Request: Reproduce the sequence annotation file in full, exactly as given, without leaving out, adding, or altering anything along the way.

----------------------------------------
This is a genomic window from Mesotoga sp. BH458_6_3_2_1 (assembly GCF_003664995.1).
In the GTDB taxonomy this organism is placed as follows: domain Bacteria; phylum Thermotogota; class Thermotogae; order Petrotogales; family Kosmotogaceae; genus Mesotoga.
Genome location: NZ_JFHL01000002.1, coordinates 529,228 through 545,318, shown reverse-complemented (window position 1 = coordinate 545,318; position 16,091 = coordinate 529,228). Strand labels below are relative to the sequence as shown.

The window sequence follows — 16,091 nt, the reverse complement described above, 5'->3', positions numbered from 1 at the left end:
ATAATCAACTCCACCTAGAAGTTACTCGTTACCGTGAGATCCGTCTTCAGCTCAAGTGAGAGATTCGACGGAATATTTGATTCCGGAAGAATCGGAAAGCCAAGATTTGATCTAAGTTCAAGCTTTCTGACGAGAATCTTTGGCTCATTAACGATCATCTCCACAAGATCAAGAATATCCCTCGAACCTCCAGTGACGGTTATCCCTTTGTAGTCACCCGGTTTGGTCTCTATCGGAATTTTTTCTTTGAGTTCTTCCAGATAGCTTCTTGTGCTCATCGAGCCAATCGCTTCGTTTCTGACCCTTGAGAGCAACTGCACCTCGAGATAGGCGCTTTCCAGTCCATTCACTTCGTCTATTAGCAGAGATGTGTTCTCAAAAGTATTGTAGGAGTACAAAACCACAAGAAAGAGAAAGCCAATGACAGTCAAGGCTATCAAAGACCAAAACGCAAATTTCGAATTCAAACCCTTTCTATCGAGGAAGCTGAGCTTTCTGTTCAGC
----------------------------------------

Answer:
This is a genomic window from Mesotoga sp. BH458_6_3_2_1 (assembly GCF_003664995.1).
In the GTDB taxonomy this organism is placed as follows: domain Bacteria; phylum Thermotogota; class Thermotogae; order Petrotogales; family Kosmotogaceae; genus Mesotoga.
Genome location: NZ_JFHL01000002.1, coordinates 529,228 through 545,318, shown reverse-complemented (window position 1 = coordinate 545,318; position 16,091 = coordinate 529,228). Strand labels below are relative to the sequence as shown.

The window sequence follows — 16,091 nt, the reverse complement described above, 5'->3', positions numbered from 1 at the left end:
ATAATCAACTCCACCTAGAAGTTACTCGTTACCGTGAGATCCGTCTTCAGCTCAAGTGAGAGATTCGACGGAATATTTGATTCCGGAAGAATCGGAAAGCCAAGATTTGATCTAAGTTCAAGCTTTCTGACGAGAATCTTTGGCTCATTAACGATCATCTCCACAAGATCAAGAATATCCCTCGAACCTCCAGTGACGGTTATCCCTTTGTAGTCACCCGGTTTGGTCTCTATCGGAATTTTTTCTTTGAGTTCTTCCAGATAGCTTCTTGTGCTCATCGAGCCAATCGCTTCGTTTCTGACCCTTGAGAGCAACTGCACCTCGAGATAGGCGCTTTCCAGTCCATTCACTTCGTCTATTAGCAGAGATGTGTTCTCAAAAGTATTGTAGGAGTACAAAACCACAAGAAAGAGAAAGCCAATGACAGTCAAGGCTATCAAAGACCAAAACGCAAATTTCGAATTCAAACCCTTTCTATCGAGGAAGCTGAGCTTTCTGTTCAGC